Your why also influences the way you put these new teams together. If collaboration and/or alignment is a big part of your why, working hard to create fully cross-functional teams will be crucial to achieving it. Speed to market, on the other hand, may not demand true cross-functionality if you can divide and conquer the work using your existing team structures.
Which frameworks you try
Only here at the end of this discussion am I bringing up specific practices of Agile, and that's quite deliberate. Leaders need to spend a lot of time grappling with the why and creating communications based on it before diving into the day to day doing of Agile.
But, once you're at this point, your why should still come into play. Teams looking for speed to market should consider carefully whether iterative timeboxes, a la Scrum, will help them deliver value faster. In many marketing teams I've coached, flow-based frameworks like Kanban are in fact more effective at increasing their output. Often a hybrid, like the Rimarketing framework I outline in my new book, is the right option.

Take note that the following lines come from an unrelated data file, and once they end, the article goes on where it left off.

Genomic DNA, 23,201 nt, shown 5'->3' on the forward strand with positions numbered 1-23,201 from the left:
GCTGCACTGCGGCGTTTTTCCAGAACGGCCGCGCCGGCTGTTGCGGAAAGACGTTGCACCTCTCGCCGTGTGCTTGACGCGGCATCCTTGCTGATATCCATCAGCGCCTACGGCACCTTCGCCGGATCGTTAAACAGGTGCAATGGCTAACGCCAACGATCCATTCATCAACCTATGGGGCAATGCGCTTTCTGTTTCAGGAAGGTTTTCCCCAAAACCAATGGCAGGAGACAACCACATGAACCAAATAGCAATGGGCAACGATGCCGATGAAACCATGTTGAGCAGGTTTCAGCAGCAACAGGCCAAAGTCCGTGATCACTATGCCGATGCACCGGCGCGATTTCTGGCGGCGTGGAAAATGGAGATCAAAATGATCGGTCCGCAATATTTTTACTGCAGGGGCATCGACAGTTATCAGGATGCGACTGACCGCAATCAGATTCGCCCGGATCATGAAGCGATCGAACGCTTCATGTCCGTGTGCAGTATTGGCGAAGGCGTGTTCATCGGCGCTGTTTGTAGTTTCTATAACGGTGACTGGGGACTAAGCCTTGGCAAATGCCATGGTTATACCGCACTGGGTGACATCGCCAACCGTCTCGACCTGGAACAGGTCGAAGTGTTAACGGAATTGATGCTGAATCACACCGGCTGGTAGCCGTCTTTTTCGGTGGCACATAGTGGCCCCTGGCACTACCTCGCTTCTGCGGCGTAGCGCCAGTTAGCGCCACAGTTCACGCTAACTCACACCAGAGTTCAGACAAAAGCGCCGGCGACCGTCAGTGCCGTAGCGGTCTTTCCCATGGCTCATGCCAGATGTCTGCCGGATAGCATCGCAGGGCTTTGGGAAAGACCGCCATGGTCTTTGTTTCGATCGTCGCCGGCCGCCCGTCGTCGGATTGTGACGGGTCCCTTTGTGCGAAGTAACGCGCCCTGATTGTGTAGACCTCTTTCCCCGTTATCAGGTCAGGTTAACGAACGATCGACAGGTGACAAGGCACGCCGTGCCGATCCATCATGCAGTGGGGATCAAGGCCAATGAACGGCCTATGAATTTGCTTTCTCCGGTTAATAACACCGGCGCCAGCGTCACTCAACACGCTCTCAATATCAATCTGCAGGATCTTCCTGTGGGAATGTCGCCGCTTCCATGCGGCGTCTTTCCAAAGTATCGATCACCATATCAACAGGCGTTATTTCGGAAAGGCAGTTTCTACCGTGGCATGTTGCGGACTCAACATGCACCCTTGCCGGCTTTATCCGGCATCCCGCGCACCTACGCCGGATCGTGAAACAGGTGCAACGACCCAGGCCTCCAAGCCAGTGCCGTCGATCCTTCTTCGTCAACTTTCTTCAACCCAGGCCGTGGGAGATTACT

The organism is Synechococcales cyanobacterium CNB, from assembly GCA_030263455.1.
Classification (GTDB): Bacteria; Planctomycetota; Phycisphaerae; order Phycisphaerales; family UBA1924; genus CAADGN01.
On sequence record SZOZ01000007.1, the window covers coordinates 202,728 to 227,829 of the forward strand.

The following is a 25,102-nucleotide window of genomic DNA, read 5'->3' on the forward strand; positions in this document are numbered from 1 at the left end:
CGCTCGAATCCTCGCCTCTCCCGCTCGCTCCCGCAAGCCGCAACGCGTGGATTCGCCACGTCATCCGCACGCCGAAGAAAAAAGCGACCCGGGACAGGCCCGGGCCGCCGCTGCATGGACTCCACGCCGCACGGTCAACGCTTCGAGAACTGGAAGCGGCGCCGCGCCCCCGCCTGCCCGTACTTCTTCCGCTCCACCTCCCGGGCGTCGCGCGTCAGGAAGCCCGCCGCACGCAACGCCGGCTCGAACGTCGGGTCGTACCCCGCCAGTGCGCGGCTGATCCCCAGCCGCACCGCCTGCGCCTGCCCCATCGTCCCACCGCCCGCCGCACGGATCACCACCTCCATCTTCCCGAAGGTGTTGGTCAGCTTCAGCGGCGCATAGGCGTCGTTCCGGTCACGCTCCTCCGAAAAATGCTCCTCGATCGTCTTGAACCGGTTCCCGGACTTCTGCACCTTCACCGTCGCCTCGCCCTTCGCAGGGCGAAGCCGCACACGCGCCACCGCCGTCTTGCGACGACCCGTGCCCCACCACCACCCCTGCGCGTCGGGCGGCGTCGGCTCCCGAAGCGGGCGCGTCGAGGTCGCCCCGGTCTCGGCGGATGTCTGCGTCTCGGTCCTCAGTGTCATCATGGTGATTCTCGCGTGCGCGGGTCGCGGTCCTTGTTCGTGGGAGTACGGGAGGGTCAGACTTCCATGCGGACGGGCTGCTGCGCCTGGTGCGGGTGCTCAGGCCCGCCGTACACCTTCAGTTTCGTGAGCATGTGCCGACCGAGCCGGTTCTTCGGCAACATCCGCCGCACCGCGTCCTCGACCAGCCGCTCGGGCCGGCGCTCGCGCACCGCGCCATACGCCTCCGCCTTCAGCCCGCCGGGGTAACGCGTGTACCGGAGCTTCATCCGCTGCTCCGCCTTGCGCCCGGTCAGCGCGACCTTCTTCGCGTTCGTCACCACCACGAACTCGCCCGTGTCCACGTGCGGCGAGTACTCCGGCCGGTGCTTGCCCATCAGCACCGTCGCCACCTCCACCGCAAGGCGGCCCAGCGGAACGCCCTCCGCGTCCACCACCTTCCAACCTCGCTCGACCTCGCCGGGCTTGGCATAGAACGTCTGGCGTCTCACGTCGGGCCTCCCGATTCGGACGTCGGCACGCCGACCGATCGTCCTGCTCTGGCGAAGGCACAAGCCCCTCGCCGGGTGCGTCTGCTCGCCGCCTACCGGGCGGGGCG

Likewise, teams striving for better alignment to goals and better collaboration should consider what meetings, practices and roles are likely to help them deliver on their why.
This critical look at frameworks from the point of view of your ultimate objective for Agile will get you far better outcomes than just picking a framework off a Google search.
Managing change by starting with why
Agile is a team sport. Sell your Agile transformation up, down and sideways by focusing on what it gets for everyone involved. Position Agile as a solution to a specific problem, not a panacea for everything that's wrong with your processes. Socialize your results, comparing them against your baseline metrics, to show where the expected outputs are showing up and how you plan to get even better over time.
Above all, remember that "to be Agile" is not a good reason alone to start an Agile transformation.